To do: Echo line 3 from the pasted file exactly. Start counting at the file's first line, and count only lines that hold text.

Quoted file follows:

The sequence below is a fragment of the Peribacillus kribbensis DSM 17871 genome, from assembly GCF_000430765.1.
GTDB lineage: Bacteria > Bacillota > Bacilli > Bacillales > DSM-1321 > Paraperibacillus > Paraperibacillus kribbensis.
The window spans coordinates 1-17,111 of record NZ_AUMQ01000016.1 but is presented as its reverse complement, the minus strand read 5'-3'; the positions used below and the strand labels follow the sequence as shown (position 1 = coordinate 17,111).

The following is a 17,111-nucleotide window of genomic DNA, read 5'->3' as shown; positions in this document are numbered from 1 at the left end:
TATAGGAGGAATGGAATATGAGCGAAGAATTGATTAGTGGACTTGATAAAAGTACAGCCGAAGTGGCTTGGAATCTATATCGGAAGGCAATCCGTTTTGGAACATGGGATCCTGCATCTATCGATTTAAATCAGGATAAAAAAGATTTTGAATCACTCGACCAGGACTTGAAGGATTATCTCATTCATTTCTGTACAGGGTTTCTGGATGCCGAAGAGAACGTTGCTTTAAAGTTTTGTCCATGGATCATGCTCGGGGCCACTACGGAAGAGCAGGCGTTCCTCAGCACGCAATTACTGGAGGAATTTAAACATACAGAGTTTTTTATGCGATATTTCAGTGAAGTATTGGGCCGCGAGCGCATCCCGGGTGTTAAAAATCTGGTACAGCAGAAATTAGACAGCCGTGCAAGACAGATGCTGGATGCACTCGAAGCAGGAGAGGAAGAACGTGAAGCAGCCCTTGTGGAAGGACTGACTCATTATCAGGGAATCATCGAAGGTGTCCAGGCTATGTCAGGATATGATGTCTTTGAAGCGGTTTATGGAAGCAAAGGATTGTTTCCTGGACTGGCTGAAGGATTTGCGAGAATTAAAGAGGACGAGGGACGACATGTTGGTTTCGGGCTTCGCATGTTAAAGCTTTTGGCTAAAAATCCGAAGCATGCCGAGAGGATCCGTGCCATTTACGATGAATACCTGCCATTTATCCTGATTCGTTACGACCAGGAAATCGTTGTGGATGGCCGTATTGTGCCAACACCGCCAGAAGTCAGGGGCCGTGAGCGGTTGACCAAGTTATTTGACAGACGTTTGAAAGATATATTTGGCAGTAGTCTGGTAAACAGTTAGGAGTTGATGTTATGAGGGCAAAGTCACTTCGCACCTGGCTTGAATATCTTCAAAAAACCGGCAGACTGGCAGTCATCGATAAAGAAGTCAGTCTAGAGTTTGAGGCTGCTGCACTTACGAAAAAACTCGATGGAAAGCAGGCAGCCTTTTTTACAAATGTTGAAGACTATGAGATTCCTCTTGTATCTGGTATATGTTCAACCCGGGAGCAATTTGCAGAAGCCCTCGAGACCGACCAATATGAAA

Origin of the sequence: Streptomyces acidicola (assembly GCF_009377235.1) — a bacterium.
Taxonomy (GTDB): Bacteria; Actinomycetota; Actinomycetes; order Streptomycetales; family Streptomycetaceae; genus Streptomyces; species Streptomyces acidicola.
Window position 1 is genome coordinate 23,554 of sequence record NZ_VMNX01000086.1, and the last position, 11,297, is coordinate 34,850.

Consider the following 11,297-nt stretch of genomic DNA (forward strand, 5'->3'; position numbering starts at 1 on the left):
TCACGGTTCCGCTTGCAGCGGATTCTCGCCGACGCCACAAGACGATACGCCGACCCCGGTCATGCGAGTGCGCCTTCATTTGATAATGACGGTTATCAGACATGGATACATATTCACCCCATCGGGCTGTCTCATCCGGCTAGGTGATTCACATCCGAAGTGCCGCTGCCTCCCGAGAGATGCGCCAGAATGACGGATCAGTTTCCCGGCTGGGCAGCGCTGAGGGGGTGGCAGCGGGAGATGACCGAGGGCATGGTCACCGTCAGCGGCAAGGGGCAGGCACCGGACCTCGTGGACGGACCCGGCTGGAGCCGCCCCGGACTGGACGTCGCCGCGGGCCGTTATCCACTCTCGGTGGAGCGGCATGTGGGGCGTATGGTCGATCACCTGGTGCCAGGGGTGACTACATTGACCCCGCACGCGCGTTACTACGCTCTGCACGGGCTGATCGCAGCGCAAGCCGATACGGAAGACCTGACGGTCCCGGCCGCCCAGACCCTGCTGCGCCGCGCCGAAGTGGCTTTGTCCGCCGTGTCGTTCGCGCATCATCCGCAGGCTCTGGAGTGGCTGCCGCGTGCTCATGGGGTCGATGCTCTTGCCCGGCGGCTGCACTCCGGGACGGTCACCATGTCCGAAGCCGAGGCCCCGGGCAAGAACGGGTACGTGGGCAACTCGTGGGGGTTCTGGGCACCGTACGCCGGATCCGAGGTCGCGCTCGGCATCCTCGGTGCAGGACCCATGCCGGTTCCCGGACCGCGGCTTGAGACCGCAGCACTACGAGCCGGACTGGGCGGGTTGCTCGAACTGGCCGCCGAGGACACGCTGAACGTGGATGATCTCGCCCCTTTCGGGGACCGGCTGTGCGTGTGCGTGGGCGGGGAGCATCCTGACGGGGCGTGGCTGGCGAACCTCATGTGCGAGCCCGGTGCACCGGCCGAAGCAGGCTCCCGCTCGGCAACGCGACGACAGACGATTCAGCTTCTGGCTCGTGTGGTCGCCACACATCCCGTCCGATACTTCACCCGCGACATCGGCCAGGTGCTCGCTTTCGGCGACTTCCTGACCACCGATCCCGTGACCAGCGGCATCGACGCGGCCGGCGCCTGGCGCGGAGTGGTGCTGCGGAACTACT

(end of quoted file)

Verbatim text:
The window spans coordinates 1-17,111 of record NZ_AUMQ01000016.1 but is presented as its reverse complement, the minus strand read 5'-3'; the positions used below and the strand labels follow the sequence as shown (position 1 = coordinate 17,111).